The second problem is that the line a out culture, arts, and technological progress being set back is complete and utter garbage. Culture is subjective, so I will not deal with it, the idea that it can be set back is in and of itself somewhat worrying. Art is equally subjective, but it can be demonstrated that in the Byzantine empire there was no real break in the development of art. While the art certainly became more abstract, the idea that abstract art is somehow worse than realistic art has distinct problems in today's world of abstract modern art.
The biggest flaw with the statement is that technological progress actually increased as the successor states to Rome had to deal with the reality that they no longer had the kinds of manpower and territorial resources that Rome had. In the east, Roman law as we know it was codified a century after the fall of the western empire, at about the same time that the most technologically sophisticated monument in the Roman world was constructed and the first western silk production began. A century later naval warfare was revolutionized by the introduction of what can best be described as a full blown flamethrower, which hardly could have happened in an era of technological backwardness. And that is just a few Byzantine innovations that come to mind off the top of my head, if I actually made a list of the innovations of the sixth to eight centuries in byzantium, Persia, and the Arab states I would be writing this for a very long time.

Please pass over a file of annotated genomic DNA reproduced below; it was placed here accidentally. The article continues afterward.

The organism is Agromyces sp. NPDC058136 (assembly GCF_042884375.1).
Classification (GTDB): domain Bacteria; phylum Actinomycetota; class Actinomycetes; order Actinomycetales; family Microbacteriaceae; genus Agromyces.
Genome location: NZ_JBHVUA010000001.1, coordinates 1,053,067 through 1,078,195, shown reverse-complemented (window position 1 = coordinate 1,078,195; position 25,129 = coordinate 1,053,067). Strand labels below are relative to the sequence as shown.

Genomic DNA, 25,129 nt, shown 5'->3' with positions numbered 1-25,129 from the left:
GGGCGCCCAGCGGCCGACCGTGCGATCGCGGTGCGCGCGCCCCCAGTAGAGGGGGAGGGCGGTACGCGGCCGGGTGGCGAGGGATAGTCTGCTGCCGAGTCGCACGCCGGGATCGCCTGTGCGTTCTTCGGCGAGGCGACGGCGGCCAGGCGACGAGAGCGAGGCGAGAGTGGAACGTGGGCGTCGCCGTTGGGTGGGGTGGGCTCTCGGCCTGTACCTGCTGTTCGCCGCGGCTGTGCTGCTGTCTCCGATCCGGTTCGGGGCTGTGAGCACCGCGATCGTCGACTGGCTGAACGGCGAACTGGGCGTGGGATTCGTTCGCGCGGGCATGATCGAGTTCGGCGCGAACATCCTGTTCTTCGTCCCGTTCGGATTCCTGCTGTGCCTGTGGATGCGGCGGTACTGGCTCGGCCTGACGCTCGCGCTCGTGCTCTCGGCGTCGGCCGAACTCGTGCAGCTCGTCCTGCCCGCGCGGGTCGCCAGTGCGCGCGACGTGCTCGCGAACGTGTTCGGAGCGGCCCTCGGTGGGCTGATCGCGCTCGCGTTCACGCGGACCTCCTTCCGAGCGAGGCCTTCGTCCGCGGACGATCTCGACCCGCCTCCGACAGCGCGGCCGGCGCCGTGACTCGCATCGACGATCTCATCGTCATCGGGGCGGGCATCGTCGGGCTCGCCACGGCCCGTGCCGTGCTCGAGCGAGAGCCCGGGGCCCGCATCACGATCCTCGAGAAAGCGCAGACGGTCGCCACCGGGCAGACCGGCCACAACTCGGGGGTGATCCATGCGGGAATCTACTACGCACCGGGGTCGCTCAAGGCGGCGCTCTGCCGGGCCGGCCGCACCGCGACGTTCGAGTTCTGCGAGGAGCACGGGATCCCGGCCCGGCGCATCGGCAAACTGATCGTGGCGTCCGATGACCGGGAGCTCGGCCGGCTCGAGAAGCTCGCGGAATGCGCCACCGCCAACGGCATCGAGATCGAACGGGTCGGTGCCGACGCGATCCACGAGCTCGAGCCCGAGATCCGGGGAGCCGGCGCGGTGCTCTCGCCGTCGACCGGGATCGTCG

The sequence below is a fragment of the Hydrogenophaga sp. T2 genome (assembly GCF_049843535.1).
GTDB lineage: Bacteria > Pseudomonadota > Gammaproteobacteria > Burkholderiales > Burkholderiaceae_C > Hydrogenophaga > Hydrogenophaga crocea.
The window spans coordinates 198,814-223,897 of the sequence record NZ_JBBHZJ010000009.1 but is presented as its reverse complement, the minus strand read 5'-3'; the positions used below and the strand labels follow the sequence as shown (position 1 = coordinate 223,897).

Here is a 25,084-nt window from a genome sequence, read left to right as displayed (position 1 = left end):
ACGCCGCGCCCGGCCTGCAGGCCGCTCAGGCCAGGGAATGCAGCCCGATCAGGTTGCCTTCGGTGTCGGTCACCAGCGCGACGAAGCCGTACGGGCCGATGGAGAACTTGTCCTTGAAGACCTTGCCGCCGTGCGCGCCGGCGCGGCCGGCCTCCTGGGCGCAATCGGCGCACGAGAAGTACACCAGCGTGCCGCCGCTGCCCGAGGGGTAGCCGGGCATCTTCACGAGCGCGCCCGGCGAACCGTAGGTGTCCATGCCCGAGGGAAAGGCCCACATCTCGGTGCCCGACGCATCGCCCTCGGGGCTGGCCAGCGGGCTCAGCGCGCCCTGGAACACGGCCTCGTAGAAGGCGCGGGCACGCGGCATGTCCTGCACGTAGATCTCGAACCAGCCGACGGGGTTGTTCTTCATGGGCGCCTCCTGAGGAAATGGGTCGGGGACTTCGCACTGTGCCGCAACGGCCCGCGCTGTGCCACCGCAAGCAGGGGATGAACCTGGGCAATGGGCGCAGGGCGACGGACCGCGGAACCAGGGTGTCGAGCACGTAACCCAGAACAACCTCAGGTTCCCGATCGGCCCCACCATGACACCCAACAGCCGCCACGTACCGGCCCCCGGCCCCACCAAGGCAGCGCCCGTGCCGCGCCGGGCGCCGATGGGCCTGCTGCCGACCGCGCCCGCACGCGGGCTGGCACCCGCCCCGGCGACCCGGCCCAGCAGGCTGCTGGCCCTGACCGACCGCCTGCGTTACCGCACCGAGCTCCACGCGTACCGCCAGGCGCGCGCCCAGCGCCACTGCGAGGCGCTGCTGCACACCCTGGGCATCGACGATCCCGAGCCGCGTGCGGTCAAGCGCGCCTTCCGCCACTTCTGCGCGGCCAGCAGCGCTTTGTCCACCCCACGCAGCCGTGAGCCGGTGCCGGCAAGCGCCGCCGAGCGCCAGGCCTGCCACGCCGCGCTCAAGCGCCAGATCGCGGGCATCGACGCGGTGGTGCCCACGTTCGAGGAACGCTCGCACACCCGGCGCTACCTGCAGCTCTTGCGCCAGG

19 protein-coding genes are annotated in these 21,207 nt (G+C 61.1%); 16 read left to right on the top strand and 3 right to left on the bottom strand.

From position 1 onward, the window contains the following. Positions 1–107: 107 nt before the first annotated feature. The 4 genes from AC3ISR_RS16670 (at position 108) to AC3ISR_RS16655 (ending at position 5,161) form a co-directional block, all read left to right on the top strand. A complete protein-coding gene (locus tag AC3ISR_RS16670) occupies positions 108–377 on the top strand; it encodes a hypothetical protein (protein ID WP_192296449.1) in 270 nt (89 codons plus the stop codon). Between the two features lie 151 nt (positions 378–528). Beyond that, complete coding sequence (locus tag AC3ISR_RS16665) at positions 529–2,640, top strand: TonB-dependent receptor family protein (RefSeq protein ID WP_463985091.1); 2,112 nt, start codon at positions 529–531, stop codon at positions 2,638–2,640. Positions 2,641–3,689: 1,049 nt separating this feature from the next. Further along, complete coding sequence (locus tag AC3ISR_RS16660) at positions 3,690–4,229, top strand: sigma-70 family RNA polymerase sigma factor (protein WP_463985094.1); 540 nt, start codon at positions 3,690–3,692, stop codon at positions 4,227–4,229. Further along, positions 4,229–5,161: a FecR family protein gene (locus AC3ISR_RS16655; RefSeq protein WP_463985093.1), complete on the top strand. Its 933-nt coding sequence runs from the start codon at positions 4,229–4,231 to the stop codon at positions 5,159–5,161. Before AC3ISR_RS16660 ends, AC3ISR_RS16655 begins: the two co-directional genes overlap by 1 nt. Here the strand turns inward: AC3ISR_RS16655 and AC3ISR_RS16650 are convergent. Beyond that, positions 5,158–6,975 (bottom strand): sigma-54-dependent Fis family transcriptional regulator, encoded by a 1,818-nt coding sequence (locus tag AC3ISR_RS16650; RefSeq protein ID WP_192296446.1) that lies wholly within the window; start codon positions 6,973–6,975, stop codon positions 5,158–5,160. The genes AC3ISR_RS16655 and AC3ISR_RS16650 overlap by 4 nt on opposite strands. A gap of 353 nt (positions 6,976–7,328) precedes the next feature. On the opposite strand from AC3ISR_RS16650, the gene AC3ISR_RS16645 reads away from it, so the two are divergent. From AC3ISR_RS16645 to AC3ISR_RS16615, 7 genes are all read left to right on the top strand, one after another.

In the west there was a collapse of infrastructure, but even there the idea that technological advancement ceased is problematic. For the recently conquered Romans, there would have been a loss of technology, but for their new rulers the period was one of incredible technological advancement as they incorporated parts of the roman infrastructure into their lifestyles. It should also be pointed out that the very fact that the western empire was overrun by foreign invaders invalidates it as an example that can be compared to modern US hegemony.
I won't go into detail on the rest of Kagan's article, as he moves into more modern comparanda, but I think the problems with the Roman section should cast the rest of his narrative into doubt. What his use of rome is designed to do is to illustrate just how bad losing hegemony could be. Even if it was a relevant comparison to the modern us, and even if he wasn't vastly overstating how complete the post Rome collapse was, the point would still be to scare. His argument hinges on the belief that a change in the economic and social world order would be fundamentally a bad thing, and the example of Rome serves as an exclamation point and worse case scenario, despite the fact that he both misreads the roman collapse and forces it into a comparison where it really does not belong.
The point to all this is that it is incredibly difficult to use history to inform political arguments unless the message is that things are always more complicated than they seem. Political arguments tend to use history in a manner that is diametrically opposed to good scientific methodology. They start with a thesis "it will be bad if the US declines" and then find the historical evidence that backs that thesis up, usually ignoring any evidence that runs against their thesis and simplifying the data to match what they already believe to be true. This is a very human approach, and one that I suspect every historian succumbs to from time to time, but it is also an approach that effectively guarantees the misuse of historical evidence.
In short, be very careful about trusting historical anecdotes when they are being used to argue for modern policy, usually the history being cited is also being simplified dramatically for the purposes of a modern agenda.